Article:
Amazon is developing a new operating system to replace Android across Fire TVs, smart displays and other connected devices, according to information from Rutgers journalist Yanko Rutgers from multiple sources with knowledge of the plans, as well as job listings and other materials indicating the effort.
The development of the new operating system, known internally as Vega, appears to be fairly advanced, as Amazon has tested it via Fire TV streaming devices, and told specific partners about its plans to move to a new operating system in the near future.
Amazon may begin rolling out Vega on select Fire TV devices as early as next year.
Amazon has been developing an alternative operating system for years, and in 2019 it explored this idea, as company workers raised this idea as early as 2017 in conversations with chip makers.
These efforts appear to have gained momentum recently, with an Amazon employee writing in September of last year on the Blind tech forum that the company was developing an iOS and Android competitor for all devices, including IoT devices.
The employee also mentioned the code name Vega, and noted that Amazon did most of the development of the operating system, adding that the company is now focusing on the software development kit and added value to convince developers to use it.
At the beginning of 2023, Branicki was transferred to the Device Operating System group, and announced at that time via LinkedIn that he was developing the next generation operating system for smart home, cars, and other Amazon device product lines.
Amazon devices, such as Fire TV devices, TVs, Echo Show smart displays, as well as Fire tablets, use a sub-version of Android known as Fire OS.
Using Android as the basis for Fire OS allows third-party developers to bring Android apps that work across phones, tablets, and TVs to Amazon devices without having to rebuild them.
Amazon relies on the open source Android project to build its Fire OS operating system, which has resulted in Fire OS being several generations behind compared to modern versions of Android.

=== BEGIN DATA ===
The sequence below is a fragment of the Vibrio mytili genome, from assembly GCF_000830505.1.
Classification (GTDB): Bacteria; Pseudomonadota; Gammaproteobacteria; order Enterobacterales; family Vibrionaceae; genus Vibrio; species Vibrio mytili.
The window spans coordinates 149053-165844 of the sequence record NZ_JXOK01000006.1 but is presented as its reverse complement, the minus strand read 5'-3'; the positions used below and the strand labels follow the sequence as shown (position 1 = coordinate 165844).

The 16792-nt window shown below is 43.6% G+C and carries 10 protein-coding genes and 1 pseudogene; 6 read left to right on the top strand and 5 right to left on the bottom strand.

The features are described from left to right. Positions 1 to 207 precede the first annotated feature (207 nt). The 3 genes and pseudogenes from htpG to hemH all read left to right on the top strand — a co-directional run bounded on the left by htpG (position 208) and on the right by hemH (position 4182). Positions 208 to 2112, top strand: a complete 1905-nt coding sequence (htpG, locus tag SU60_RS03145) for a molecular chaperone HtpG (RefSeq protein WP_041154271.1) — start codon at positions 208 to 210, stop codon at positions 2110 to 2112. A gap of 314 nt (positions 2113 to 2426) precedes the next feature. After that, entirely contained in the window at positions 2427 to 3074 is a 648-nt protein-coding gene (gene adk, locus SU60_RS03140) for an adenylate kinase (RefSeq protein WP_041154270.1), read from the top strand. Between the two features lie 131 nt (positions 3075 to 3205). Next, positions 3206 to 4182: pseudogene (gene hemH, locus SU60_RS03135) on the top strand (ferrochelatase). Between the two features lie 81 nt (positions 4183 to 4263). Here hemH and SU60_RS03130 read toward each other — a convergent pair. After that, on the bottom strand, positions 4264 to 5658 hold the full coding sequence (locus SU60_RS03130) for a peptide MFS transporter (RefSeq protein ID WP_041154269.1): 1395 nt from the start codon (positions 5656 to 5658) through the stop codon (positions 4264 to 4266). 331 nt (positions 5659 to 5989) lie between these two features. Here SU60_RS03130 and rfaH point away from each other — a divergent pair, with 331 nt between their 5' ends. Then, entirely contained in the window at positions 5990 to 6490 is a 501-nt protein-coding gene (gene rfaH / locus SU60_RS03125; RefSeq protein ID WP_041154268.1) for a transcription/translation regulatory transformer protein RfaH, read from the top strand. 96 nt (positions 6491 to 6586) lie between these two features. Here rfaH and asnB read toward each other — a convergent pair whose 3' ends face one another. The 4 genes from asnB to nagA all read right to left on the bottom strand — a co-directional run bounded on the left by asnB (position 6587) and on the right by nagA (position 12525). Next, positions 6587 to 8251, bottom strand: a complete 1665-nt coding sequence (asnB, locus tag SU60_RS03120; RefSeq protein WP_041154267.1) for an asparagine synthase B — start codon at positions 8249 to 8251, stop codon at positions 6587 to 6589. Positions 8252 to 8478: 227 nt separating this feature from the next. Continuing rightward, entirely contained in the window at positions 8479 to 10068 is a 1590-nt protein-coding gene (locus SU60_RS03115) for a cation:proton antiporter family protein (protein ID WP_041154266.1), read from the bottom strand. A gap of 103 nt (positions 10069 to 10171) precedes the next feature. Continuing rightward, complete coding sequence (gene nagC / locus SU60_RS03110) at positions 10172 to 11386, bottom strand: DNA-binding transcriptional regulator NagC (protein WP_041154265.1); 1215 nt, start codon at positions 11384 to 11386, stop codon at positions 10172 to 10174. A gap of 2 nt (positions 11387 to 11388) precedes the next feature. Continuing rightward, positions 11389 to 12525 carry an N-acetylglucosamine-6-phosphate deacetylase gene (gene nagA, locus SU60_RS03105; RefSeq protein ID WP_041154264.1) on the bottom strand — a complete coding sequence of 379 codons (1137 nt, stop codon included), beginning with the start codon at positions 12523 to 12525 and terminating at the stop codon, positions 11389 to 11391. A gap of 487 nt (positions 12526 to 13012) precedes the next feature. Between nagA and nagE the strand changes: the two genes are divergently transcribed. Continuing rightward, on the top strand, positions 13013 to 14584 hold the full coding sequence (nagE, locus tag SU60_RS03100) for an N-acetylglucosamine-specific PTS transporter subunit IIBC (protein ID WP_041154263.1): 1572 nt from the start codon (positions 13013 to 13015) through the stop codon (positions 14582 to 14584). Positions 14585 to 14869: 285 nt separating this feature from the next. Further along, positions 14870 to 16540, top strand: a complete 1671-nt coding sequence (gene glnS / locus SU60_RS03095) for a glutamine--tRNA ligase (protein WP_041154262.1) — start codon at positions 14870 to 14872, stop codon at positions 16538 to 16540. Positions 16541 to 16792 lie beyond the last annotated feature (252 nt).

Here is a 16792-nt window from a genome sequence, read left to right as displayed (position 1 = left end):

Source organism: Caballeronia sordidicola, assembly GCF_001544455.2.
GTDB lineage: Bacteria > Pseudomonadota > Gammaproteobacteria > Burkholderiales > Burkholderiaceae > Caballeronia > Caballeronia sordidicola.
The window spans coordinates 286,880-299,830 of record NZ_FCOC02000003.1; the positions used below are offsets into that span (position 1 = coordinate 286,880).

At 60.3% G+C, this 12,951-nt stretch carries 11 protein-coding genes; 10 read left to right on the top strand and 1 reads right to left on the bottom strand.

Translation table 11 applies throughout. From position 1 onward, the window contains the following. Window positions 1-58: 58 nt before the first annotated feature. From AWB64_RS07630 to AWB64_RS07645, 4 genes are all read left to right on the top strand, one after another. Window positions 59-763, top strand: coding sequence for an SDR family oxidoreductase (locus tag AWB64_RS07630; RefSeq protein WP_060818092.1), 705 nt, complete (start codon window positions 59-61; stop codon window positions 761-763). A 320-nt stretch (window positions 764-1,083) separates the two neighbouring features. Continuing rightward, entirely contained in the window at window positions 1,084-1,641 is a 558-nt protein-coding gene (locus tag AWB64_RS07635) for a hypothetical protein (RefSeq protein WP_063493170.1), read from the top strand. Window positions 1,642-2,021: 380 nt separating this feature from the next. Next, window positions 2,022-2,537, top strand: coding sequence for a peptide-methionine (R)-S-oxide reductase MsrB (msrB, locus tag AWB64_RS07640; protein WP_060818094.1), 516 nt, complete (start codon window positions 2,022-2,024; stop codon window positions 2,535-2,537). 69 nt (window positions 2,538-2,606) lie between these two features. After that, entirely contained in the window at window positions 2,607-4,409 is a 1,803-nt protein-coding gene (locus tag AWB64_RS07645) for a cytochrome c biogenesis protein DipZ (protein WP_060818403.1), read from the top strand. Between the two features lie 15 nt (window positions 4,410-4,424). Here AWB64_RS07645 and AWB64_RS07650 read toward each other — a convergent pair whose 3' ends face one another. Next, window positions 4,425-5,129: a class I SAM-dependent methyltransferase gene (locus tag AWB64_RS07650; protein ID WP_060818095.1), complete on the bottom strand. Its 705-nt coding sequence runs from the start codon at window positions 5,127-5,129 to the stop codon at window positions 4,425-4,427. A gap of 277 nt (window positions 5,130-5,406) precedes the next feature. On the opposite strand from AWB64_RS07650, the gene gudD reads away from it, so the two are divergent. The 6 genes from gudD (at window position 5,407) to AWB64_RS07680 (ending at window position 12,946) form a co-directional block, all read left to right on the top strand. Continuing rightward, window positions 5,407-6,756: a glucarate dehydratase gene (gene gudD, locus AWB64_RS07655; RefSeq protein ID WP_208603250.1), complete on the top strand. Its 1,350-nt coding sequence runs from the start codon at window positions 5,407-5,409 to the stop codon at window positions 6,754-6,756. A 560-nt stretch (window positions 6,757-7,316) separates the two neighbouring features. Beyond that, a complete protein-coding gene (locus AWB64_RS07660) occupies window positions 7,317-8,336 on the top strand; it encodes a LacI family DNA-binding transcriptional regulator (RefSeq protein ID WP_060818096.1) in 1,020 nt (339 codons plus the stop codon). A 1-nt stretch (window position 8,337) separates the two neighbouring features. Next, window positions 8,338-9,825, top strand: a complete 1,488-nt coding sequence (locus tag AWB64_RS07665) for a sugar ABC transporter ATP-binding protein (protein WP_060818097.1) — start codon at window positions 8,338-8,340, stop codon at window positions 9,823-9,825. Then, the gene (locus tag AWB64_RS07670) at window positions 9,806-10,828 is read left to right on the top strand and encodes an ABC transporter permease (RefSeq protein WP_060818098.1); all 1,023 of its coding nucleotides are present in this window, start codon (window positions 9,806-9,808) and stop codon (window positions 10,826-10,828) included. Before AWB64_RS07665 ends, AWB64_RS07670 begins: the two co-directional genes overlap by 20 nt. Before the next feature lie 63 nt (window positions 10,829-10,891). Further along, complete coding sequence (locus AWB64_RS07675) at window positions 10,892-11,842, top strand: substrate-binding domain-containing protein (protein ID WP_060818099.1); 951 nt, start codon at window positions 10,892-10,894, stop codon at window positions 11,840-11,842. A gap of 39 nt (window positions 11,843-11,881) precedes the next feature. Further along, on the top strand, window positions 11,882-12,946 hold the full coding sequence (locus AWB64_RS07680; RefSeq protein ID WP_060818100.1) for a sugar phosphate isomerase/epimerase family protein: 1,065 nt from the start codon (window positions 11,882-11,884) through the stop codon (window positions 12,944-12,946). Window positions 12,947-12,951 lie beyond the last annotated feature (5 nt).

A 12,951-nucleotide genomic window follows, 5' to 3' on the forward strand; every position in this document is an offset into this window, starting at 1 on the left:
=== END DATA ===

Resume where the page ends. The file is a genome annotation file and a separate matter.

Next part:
Current-generation Fire TV devices run Fire OS 7, which is based on Android 9, while Google released Android 14 this fall.
Amazon’s streaming devices are also currently running Android 12, and developers began testing Android 13 nearly a year ago via Google’s Android TV developer devices.
Android comes with significant technical limitations, as an operating system designed primarily for mobile phones, as much of its code is not necessary to operate many modern smart home devices.
This is one of the reasons why Google does not use Android in its smart displays, but instead initially relied on a Linux-based solution, and then previously moved to Fuchsia.
React Native allows developers to create applications for many devices and operating systems, including Android and iOS devices, in addition to smart TVs.
Amazon later plans to move away from the Android system completely across all of its new devices, as it wants to adopt Vega for Fire TV devices, smart screens, in-car entertainment systems, and other future hardware products.
Through Vega, Amazon is avoiding further conflicts with Google, as the two companies have long clashed over Amazon’s use of the Android system, and Google has for some time put pressure on device makers not to build smart TVs running Amazon’s system.
The companies then reached an agreement allowing Amazon to partner with TV makers, with Amazon ditching Android giving it more control over its own destiny.